A possible malaria outbreak in birds in Chile could lead to a better understanding of the impact global warming has on disease transmission, according to a UNT researcher.
Department of Biological Sciences assistant professor Andrew Gregory is investigating a population of birds in Chile that are exhibiting symptoms of malaria. Malaria is a mosquito-spread disease, and mosquitoes are not typically found in Chile’s subantarctic climate.
There are recent indications that some of the birds may have been infected with malaria, but that hasn’t been definitively determined yet, according to Gregory. Studying how malaria behaves in the population could offer insights into how disease travels through populations, as well as how disease impacts the local ecology, population and ecological community dynamics.
“Whether you're looking at a community of birds, a population of deer or a local human population, it's all very, very similar,” Gregory says. “Understanding how diseases can hide in certain species, be amplified by others and be transmitted by still different sets of species — and what that does to populations — has far-reaching ramifications for situations like the COVID pandemic, chronic wasting disease in deer and bovine tuberculosis.
Looking back in history, it’s similar to how malaria spread to Hawaii with the increase in humans arriving and whaling ships bringing mosquitoes, Gregory said. While coastal populations of birds were hit hard by the mosquito-spread disease, bird populations remained relatively stable higher up the mountains of Hawaii where the temperature was colder.
This offers opportunities to see not only how wildlife disease can restructure with climate change, but also how it affects the other populations, including humans, that interact with birds.
“We have a unique opportunity to study a novel landscape where birds are being exposed to a new threat brought about by climate change,” Gregory says.
Gregory will travel to the Sub-Antarctic Biocultural Conservation area in Chile in January with a group of students who are chosen from universities across the country to study the impacts of malaria and climate change on biodiversity.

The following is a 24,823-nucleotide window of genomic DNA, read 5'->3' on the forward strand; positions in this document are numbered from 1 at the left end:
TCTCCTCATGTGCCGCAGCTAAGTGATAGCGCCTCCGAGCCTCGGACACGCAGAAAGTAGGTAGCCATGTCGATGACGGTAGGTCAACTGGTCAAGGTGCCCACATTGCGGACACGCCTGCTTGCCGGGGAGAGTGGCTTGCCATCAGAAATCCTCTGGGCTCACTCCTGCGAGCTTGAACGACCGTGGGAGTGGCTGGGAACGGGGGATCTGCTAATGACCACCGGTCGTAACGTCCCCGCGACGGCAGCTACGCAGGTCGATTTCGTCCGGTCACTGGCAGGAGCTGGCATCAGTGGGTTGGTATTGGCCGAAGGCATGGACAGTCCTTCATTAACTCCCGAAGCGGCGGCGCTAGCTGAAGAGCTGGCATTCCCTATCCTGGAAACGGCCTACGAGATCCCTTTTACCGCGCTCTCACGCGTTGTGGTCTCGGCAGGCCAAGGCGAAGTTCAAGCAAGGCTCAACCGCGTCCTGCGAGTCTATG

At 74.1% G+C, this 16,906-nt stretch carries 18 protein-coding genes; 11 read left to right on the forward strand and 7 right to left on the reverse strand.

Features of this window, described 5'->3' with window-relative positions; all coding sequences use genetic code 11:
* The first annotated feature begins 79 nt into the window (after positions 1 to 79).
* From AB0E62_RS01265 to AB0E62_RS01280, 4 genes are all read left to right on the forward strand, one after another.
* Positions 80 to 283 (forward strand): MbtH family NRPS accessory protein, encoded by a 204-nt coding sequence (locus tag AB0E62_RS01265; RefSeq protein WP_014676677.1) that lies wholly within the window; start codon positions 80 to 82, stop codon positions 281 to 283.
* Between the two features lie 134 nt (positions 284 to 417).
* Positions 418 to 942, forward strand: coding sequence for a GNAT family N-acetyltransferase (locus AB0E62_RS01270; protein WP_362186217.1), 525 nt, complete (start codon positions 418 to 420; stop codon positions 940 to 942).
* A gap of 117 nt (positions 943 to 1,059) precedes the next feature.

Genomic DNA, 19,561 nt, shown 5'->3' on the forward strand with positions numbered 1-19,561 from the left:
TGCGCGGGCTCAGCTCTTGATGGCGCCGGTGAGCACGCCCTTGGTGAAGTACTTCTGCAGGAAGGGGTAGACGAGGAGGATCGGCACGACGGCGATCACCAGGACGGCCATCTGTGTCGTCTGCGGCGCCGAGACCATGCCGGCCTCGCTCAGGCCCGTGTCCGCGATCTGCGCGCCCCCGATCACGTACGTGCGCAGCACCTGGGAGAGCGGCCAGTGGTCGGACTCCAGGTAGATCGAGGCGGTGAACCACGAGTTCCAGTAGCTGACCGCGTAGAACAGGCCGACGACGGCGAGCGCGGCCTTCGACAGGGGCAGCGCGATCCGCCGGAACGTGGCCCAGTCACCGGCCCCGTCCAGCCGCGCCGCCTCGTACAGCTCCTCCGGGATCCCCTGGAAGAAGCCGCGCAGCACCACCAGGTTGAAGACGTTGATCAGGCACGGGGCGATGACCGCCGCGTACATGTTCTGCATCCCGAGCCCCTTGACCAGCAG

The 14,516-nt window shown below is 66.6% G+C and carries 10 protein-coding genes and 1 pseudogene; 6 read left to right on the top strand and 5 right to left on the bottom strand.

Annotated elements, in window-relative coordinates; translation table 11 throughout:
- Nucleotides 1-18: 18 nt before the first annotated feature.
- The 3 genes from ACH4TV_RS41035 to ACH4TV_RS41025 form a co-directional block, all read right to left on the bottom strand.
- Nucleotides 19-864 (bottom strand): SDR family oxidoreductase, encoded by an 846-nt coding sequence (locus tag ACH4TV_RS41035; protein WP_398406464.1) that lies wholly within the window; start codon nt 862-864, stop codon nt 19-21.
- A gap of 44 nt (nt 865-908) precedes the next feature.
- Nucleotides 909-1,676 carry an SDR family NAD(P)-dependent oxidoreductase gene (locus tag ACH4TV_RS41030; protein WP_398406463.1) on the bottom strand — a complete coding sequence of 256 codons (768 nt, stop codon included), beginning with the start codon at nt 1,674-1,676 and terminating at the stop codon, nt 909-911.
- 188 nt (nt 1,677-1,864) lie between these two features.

Andrés Couve Correa, the Chilean Minister of Science, Technology, Knowledge and Innovation, recently spoke at the conservation area with reporters, declaring the area a unique location that offers many research opportunities, especially around topics of science, technology and biodiversity in a subantarctic region.
According to an article from the announcement, work in the conservation area is most often done by a consortium of universities, including the Pontifical Catholic University of Chile (Puc), the University of Chile, the Central University, the Research Center in Ecosystems of Patagonia (Ciep), the Catholic University of Temuco, the University of Talca, the University of Los Lagos and the University of North Texas.
“It's an international and interdisciplinary research experience for graduate students,” Gregory says. “We've pitched this idea of looking at the biocultural context of Chile in a Man and the Biosphere Reserve area, which is home to some of the most pristine places on Earth.”
Although humans have been in the area, its relative remoteness means that a lot of wildlife species have not interacted with humans. All of the students’ research will focus on drivers of biodiversity.
“Some of the students will conduct research on the social dynamic of how people interact with nature in the reserve, while other students will investigate the area’s rich biological ecological opportunities,” Gregory says. “The grant also provides graduate students the opportunity to be part of a multinational, large-scale collaborative team and gain experience doing field and lab research.”